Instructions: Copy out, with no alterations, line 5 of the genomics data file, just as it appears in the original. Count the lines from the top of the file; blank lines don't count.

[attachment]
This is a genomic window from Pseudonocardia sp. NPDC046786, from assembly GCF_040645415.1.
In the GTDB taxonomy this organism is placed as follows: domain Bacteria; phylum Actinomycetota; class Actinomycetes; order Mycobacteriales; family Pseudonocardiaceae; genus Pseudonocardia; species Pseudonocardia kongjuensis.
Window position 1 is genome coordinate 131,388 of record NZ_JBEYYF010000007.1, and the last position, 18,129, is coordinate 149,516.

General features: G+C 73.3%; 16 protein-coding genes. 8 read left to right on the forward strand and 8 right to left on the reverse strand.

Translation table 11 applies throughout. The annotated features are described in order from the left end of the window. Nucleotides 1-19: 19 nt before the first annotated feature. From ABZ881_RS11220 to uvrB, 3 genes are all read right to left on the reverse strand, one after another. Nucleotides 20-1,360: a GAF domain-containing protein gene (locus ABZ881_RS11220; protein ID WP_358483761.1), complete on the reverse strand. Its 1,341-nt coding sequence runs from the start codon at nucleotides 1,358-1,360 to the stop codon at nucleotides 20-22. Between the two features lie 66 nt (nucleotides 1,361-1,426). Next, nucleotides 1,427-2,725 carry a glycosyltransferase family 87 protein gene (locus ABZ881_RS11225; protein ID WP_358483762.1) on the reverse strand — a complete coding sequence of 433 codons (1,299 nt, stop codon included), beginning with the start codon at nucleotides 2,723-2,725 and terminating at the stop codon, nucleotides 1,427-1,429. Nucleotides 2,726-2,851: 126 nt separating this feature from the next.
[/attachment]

Translation table 11 applies throughout. The annotated features are described in order from the left end of the window. Nucleotides 1-19: 19 nt before the first annotated feature. From ABZ881_RS11220 to uvrB, 3 genes are all read right to left on the reverse strand, one after another. Nucleotides 20-1,360: a GAF domain-containing protein gene (locus ABZ881_RS11220; protein ID WP_358483761.1), complete on the reverse strand. Its 1,341-nt coding sequence runs from the start codon at nucleotides 1,358-1,360 to the stop codon at nucleotides 20-22. Between the two features lie 66 nt (nucleotides 1,361-1,426). Next, nucleotides 1,427-2,725 carry a glycosyltransferase family 87 protein gene (locus ABZ881_RS11225; protein ID WP_358483762.1) on the reverse strand — a complete coding sequence of 433 codons (1,299 nt, stop codon included), beginning with the start codon at nucleotides 2,723-2,725 and terminating at the stop codon, nucleotides 1,427-1,429. Nucleotides 2,726-2,851: 126 nt separating this feature from the next.